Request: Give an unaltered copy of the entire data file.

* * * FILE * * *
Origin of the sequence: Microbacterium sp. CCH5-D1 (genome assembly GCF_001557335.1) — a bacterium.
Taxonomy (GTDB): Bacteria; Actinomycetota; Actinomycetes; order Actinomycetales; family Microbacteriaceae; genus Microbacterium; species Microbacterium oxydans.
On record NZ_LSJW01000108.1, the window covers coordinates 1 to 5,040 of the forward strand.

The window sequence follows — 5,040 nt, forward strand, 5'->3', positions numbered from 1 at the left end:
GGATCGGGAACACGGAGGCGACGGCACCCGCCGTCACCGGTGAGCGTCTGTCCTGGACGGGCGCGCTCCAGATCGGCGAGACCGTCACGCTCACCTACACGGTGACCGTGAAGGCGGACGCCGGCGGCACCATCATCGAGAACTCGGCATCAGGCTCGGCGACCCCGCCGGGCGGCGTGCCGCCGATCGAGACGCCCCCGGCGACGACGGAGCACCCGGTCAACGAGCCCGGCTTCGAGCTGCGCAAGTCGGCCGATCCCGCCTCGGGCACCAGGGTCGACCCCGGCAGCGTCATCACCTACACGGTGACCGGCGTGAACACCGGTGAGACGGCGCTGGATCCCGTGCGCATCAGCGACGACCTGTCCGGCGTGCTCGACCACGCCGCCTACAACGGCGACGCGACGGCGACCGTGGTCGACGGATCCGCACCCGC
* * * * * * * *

Origin of the sequence: Microbacterium sp. CCH5-D1 (genome assembly GCF_001557335.1) — a bacterium.
Taxonomy (GTDB): Bacteria; Actinomycetota; Actinomycetes; order Actinomycetales; family Microbacteriaceae; genus Microbacterium; species Microbacterium oxydans.
On record NZ_LSJW01000108.1, the window covers coordinates 1 to 5,040 of the forward strand.

The window sequence follows — 5,040 nt, forward strand, 5'->3', positions numbered from 1 at the left end:
GGATCGGGAACACGGAGGCGACGGCACCCGCCGTCACCGGTGAGCGTCTGTCCTGGACGGGCGCGCTCCAGATCGGCGAGACCGTCACGCTCACCTACACGGTGACCGTGAAGGCGGACGCCGGCGGCACCATCATCGAGAACTCGGCATCAGGCTCGGCGACCCCGCCGGGCGGCGTGCCGCCGATCGAGACGCCCCCGGCGACGACGGAGCACCCGGTCAACGAGCCCGGCTTCGAGCTGCGCAAGTCGGCCGATCCCGCCTCGGGCACCAGGGTCGACCCCGGCAGCGTCATCACCTACACGGTGACCGGCGTGAACACCGGTGAGACGGCGCTGGATCCCGTGCGCATCAGCGACGACCTGTCCGGCGTGCTCGACCACGCCGCCTACAACGGCGACGCGACGGCGACCGTGGTCGACGGATCCGCACCCGC